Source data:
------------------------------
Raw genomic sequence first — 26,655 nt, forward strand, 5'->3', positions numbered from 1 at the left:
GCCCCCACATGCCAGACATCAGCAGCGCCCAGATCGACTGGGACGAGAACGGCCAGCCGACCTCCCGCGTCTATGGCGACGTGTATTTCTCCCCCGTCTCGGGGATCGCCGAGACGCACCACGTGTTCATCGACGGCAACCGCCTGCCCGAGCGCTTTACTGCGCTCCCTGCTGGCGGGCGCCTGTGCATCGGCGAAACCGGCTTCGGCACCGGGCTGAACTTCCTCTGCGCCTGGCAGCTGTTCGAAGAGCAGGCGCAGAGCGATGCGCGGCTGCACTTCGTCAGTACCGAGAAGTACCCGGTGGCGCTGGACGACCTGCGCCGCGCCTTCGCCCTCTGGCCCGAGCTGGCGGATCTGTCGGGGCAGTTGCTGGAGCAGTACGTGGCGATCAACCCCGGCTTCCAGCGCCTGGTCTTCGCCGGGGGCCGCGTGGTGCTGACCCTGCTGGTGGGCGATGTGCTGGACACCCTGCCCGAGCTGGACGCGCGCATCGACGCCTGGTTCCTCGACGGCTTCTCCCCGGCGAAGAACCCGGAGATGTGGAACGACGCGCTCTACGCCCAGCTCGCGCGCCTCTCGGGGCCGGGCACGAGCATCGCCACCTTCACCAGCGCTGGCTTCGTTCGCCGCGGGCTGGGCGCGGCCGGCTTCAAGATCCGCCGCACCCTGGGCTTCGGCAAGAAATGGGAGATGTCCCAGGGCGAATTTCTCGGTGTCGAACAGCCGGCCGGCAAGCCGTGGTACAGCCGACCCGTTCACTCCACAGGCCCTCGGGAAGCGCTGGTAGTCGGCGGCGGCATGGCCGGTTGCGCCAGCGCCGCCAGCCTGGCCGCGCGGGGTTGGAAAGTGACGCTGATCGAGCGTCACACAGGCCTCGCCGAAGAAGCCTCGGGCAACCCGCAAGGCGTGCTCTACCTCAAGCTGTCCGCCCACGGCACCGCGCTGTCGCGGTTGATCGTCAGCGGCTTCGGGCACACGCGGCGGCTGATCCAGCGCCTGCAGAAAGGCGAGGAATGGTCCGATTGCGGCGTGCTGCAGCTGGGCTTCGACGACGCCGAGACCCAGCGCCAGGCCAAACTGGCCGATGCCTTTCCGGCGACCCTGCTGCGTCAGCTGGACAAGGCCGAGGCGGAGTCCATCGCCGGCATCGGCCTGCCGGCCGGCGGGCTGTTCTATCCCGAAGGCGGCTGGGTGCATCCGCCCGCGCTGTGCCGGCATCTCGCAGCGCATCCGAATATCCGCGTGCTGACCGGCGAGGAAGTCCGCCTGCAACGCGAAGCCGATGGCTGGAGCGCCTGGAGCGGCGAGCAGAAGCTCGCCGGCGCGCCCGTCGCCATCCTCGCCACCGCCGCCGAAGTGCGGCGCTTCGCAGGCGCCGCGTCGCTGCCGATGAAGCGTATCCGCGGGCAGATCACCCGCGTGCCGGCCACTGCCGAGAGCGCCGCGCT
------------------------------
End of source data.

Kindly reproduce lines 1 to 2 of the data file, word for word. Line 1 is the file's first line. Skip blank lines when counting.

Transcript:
Raw genomic sequence first — 26,655 nt, forward strand, 5'->3', positions numbered from 1 at the left:
GCCCCCACATGCCAGACATCAGCAGCGCCCAGATCGACTGGGACGAGAACGGCCAGCCGACCTCCCGCGTCTATGGCGACGTGTATTTCTCCCCCGTCTCGGGGATCGCCGAGACGCACCACGTGTTCATCGACGGCAACCGCCTGCCCGAGCGCTTTACTGCGCTCCCTGCTGGCGGGCGCCTGTGCATCGGCGAAACCGGCTTCGGCACCGGGCTGAACTTCCTCTGCGCCTGGCAGCTGTTCGAAGAGCAGGCGCAGAGCGATGCGCGGCTGCACTTCGTCAGTACCGAGAAGTACCCGGTGGCGCTGGACGACCTGCGCCGCGCCTTCGCCCTCTGGCCCGAGCTGGCGGATCTGTCGGGGCAGTTGCTGGAGCAGTACGTGGCGATCAACCCCGGCTTCCAGCGCCTGGTCTTCGCCGGGGGCCGCGTGGTGCTGACCCTGCTGGTGGGCGATGTGCTGGACACCCTGCCCGAGCTGGACGCGCGCATCGACGCCTGGTTCCTCGACGGCTTCTCCCCGGCGAAGAACCCGGAGATGTGGAACGACGCGCTCTACGCCCAGCTCGCGCGCCTCTCGGGGCCGGGCACGAGCATCGCCACCTTCACCAGCGCTGGCTTCGTTCGCCGCGGGCTGGGCGCGGCCGGCTTCAAGATCCGCCGCACCCTGGGCTTCGGCAAGAAATGGGAGATGTCCCAGGGCGAATTTCTCGGTGTCGAACAGCCGGCCGGCAAGCCGTGGTACAGCCGACCCGTTCACTCCACAGGCCCTCGGGAAGCGCTGGTAGTCGGCGGCGGCATGGCCGGTTGCGCCAGCGCCGCCAGCCTGGCCGCGCGGGGTTGGAAAGTGACGCTGATCGAGCGTCACACAGGCCTCGCCGAAGAAGCCTCGGGCAACCCGCAAGGCGTGCTCTACCTCAAGCTGTCCGCCCACGGCACCGCGCTGTCGCGGTTGATCGTCAGCGGCTTCGGGCACACGCGGCGGCTGATCCAGCGCCTGCAGAAAGGCGAGGAATGGTCCGATTGCGGCGTGCTGCAGCTGGGCTTCGACGACGCCGAGACCCAGCGCCAGGCCAAACTGGCCGATGCCTTTCCGGCGACCCTGCTGCGTCAGCTGGACAAGGCCGAGGCGGAGTCCATCGCCGGCATCGGCCTGCCGGCCGGCGGGCTGTTCTATCCCGAAGGCGGCTGGGTGCATCCGCCCGCGCTGTGCCGGCATCTCGCAGCGCATCCGAATATCCGCGTGCTGACCGGCGAGGAAGTCCGCCTGCAACGCGAAGCCGATGGCTGGAGCGCCTGGAGCGGCGAGCAGAAGCTCGCCGGCGCGCCCGTCGCCATCCTCGCCACCGCCGCCGAAGTGCGGCGCTTCGCAGGCGCCGCGTCGCTGCCGATGAAGCGTATCCGCGGGCAGATCACCCGCGTGCCGGCCACTGCCGAGAGCGCCGCGCT